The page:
Despite the fact that the world collectively shat their pants at all of the cool included in the first trailer for Christopher Nolan’s third Batman joint, The Dark Knight Rises, there was also a rallying cry that begun to spring up after all the explosions and Batplanes had sunk in. It was the cry of, “Hey, what did Bane say? I couldn’t understand him at all!”

Tom Hardy, behind the Bane mask, kind of sounds like the son of Michael Caine and Donald Trump gargling marbles, so everybody is now hoping that the line we got from him was just early footage, or a temporary sound mix, or something that isn’t at all indicative of what it’s really going to be like trying to understand the main villain for the entirety of the film. Unfortunately for those with hopes, THR claims to have sources saying that this is definitely what Bane is going to sound like through the whole movie, and that Christopher Nolan doesn’t have many plans to do anything about it.

The first source they cite, who is just said to be “working on the film,” says that he is “scared to death” about “the Bane problem.” This could either be taken as evidence that Bane’s dialogue will be an issue, or evidence that somebody working as an extra wanted a little bit of spotlight from the trades and struck while an online controversy was hot to deliver a quote, I’ll let you decide. But further comments in the article seem like a strong indication that regardless of whether the Bane problem is legitimate or overblown, Nolan doesn’t plan on doing much to fix it.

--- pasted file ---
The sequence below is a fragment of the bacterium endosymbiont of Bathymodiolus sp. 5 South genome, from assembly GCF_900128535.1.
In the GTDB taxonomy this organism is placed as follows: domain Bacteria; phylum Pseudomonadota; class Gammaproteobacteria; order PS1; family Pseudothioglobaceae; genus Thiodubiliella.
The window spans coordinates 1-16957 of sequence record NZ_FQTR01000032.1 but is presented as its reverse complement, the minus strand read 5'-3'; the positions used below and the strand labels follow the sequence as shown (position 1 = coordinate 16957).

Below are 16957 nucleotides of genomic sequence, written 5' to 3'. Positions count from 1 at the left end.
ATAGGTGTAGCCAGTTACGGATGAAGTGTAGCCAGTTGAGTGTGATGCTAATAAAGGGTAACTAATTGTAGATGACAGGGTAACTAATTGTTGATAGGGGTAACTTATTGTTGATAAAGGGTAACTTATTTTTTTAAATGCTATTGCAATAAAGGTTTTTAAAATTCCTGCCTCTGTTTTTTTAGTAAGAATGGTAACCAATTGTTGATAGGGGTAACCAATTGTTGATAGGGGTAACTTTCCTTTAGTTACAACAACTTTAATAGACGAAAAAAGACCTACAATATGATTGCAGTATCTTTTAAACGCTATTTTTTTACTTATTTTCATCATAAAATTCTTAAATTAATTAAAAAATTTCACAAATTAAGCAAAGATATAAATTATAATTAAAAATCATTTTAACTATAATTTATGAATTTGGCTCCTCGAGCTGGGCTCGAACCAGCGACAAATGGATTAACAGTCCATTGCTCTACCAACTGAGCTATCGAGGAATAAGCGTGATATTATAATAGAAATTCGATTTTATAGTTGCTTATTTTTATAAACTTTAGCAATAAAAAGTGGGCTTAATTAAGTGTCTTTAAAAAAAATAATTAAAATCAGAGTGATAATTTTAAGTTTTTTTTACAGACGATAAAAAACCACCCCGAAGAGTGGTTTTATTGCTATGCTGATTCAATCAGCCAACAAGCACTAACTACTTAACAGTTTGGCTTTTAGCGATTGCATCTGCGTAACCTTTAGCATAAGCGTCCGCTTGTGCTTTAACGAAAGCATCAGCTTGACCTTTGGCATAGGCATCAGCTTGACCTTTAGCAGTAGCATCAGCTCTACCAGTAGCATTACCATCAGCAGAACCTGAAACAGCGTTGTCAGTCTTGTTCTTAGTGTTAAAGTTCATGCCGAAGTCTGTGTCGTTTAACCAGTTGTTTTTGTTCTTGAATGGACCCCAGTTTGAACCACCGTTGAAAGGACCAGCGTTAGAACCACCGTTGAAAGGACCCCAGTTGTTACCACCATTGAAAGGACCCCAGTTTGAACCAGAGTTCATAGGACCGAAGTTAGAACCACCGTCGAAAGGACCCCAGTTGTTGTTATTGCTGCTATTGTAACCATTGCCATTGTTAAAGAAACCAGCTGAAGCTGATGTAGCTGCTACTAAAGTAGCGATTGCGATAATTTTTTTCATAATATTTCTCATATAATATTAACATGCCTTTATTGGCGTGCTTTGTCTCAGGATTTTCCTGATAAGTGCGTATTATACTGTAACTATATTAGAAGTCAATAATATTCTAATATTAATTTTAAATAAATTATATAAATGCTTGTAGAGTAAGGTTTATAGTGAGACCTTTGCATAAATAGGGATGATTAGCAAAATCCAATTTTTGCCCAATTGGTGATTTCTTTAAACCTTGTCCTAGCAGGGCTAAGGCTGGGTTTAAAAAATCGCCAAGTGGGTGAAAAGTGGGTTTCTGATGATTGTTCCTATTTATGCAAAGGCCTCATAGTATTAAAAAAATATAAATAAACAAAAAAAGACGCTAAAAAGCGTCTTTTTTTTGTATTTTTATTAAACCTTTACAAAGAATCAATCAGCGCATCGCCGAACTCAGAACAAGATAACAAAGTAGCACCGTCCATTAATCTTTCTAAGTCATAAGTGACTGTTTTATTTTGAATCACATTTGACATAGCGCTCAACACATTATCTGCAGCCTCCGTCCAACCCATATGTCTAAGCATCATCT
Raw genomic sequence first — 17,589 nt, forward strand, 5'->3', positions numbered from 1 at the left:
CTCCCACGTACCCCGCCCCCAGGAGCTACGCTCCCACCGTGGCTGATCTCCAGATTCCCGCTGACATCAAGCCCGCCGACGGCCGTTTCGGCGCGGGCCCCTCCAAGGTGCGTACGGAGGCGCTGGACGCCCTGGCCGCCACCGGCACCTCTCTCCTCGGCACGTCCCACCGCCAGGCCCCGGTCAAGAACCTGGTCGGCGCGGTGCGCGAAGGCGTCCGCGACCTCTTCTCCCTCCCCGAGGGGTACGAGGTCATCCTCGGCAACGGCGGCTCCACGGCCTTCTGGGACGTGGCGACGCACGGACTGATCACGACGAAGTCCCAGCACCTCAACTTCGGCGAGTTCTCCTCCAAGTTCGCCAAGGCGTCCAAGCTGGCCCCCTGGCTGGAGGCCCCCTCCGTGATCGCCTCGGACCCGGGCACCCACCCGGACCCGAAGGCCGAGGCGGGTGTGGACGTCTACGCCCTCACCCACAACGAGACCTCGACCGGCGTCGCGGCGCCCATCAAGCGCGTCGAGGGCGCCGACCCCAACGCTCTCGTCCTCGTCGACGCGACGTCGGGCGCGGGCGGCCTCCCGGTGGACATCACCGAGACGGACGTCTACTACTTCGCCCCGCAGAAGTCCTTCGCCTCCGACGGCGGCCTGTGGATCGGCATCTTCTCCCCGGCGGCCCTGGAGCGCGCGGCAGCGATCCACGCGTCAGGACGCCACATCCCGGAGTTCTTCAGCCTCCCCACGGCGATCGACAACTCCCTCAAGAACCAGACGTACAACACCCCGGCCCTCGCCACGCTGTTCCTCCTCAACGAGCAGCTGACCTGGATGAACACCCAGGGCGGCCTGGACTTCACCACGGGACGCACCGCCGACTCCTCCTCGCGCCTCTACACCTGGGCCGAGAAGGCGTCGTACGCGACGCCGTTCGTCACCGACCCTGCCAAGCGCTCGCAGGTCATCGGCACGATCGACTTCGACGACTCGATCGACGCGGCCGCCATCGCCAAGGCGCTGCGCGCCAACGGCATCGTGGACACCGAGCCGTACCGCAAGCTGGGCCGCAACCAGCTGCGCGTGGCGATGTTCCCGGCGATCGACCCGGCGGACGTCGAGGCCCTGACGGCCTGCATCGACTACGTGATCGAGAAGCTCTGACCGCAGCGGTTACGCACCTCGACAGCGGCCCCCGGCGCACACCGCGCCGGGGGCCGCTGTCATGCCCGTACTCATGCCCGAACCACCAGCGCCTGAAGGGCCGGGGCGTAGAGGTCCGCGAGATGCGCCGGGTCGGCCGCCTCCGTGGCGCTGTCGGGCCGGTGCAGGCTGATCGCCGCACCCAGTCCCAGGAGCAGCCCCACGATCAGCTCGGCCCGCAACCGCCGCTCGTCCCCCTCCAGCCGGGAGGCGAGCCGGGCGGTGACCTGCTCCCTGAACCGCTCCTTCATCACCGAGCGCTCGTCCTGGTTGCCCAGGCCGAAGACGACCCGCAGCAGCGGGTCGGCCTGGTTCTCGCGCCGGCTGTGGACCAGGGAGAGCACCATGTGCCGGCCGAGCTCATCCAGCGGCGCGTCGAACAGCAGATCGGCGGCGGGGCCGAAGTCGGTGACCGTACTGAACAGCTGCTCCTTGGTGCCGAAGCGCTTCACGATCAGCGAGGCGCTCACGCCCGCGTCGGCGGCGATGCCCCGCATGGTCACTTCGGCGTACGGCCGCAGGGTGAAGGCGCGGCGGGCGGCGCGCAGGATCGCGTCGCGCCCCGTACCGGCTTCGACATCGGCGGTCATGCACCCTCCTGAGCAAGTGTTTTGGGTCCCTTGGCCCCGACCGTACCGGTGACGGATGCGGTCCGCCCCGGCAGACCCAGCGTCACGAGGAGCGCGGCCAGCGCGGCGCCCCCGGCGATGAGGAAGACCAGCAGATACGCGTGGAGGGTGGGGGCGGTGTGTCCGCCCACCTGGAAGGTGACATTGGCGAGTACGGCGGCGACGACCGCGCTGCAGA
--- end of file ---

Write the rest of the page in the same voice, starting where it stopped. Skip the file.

Apparently he already told THR reporters at a press event that it was okay if people don’t understand everything Bane is saying, which gets supported by comments from another source, claimed to be a “high-level exec,” who said, “Chris wants the audience to catch up and participate rather than push everything at them. He doesn’t dumb things down. You’ve got to pedal faster to keep up.”

Okay, that’s fine, but is recording dialogue that your audience can understand really dumbing something down? In my opinion, I don’t think this story is going to end up being much of an issue anyway. I was able to make out what Bane says after a re-watch or two, so I’m sure that after a couple minutes of watching the movie you’ll be able to pick up on his cadence. If you really think that Nolan wouldn’t let something like unintelligible dialogue stand though, just remember: this is the guy who has let Christian Bale talk in that stupid growl for three movies.


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